FIG. 15 illustrates overlapping states of the fluorescent plate with an image area on a target surface of an image sensor.

DETAILED DESCRIPTION OF THE PREFERRED EMBODIMENTS

Reference is made to FIG. 3 illustrating in block form an embodiment of an X-ray diagnostic apparatus according to the present invention. Signal waveforms at leading portions in the X-ray diagnostic apparatus are illustrated in FIGS. 4A to 4C.

In the X-ray diagnostic apparatus of FIG. 3, X-rays radiated from the X-ray tube 1 are adjusted, by an X-ray diaphragm (collimator) 2, into an X-ray beam with a diameter suitable for irradiating only a desired area. The X-ray beam irradiates a predetermined field of an object 3 under diagnosis. The X-rays transmitted through the object 3 are captured by a radiography device 14 located on the rear side of the object 3. The radiography device 14 transforms the X-ray beam into visible light rays, containing image information, which are then intensified to a satisfactory intensity of light. A grid 5 for removing X-ray scattering is located on the front (or X-ray incident) side of the radiographic device 14. The X-rays transmitted through the grid 5 hit a fluorescent plate 6 disposed on the rear side of the grid 5. By the action of the fluorescent plate 6, the X-rays are transformed into visible rays of light containing the information of an object image. The visible rays from the fluorescent plate 6 are passed through a lens 7 and applied to a light image intensifier 8. The intensified visible rays are directed to an image sensor 21 such as a pick-up tube for a TV camera, through a tandem lens 20. The image sensor 21 converts the visible light image into a video signal. The image sensor 21 is further provided with a camera control unit (CCU) 22 for controlling its operation. The video signal is applied from the sensor 21 to an image processing unit 23, via the CCU 22. The image processing unit 23 properly processes the video signals from the image sensor 21. The image processing unit 23, designed using recent digital image processing technology, has various functions for the processing of video signals, such as integration, addition, average calculation, "γ" conversion, image intensification including level slice, gray level window, intermediate brightness level enhancement, configuration enhancement, etc. The image processing unit 23 is comprised of an analog to digital (A/D) converter 24 for converting an analog video signal from the image sensor 21 into a corresponding digital signal, a digital processor 25 for processing the output digital signal from the A/D converter 24, a digital memory 26 for storing data and programs, and a digital to analog (D/A) converter 27 for converting the output signal from the digital processor 25 into an analog signal.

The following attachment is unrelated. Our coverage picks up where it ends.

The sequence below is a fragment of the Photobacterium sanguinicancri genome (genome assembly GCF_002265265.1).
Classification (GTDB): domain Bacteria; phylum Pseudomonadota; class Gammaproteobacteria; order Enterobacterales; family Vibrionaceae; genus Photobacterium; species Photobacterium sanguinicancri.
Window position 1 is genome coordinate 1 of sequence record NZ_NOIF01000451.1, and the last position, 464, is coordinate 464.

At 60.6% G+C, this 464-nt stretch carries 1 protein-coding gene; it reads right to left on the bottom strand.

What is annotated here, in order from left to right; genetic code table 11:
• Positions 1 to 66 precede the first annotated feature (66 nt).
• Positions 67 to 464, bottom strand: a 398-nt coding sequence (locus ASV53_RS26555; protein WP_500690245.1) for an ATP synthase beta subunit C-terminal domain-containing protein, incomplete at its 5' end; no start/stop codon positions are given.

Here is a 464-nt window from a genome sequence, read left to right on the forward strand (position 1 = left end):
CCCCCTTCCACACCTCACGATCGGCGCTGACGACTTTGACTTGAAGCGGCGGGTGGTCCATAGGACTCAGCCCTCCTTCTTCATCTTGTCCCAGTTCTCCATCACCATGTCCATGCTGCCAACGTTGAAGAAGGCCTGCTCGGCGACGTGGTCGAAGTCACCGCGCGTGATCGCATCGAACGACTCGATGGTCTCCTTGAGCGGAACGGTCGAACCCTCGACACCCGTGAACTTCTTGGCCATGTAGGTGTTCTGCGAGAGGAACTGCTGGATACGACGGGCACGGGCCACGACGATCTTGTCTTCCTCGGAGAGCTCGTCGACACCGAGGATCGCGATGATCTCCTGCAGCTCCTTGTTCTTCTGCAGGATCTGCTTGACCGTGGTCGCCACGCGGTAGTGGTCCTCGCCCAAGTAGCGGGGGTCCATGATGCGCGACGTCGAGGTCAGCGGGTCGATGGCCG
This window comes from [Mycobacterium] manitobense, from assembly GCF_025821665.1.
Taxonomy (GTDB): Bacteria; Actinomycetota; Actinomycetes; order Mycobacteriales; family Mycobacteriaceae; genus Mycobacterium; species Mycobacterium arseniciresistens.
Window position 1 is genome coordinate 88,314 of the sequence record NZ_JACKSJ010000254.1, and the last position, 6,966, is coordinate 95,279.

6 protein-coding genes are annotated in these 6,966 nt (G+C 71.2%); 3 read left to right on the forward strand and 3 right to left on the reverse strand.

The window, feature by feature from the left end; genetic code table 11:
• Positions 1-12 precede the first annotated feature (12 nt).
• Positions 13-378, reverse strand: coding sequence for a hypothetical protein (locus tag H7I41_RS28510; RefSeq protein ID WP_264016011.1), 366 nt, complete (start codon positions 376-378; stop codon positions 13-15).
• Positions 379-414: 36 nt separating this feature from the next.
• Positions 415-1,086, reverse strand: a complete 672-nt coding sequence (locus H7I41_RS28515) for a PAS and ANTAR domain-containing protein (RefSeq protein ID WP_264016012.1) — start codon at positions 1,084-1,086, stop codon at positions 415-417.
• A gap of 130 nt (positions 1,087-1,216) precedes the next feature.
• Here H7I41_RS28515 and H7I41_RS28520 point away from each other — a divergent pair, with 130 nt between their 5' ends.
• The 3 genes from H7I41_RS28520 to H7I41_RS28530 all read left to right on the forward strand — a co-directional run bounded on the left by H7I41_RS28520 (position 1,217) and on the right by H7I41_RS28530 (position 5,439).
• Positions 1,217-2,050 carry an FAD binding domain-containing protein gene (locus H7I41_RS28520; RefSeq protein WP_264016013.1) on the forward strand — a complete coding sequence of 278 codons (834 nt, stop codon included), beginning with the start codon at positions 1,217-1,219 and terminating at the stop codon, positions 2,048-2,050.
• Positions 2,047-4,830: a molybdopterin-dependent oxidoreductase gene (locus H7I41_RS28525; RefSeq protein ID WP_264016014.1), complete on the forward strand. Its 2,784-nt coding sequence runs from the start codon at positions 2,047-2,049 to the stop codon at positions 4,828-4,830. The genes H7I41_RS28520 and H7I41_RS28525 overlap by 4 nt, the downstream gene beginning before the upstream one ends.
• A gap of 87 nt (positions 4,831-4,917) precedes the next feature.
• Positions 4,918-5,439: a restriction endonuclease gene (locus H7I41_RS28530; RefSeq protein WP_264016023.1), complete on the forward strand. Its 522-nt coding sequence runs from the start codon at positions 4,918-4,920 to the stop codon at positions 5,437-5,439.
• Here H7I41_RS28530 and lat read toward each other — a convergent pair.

A high voltage generator 11 generates a high voltage to energize the X-ray tube 1 to radiate X-rays therefrom. An X-ray controller 12 controls the operation of the high voltage generator 11.

A timing controller 28 controls the timings of the X-ray radiography and of the processing of the video signals by the image processing unit 23. A monitor 29 is a display device for visualizing an image as given by the video signal, delivered from the image processing unit 23.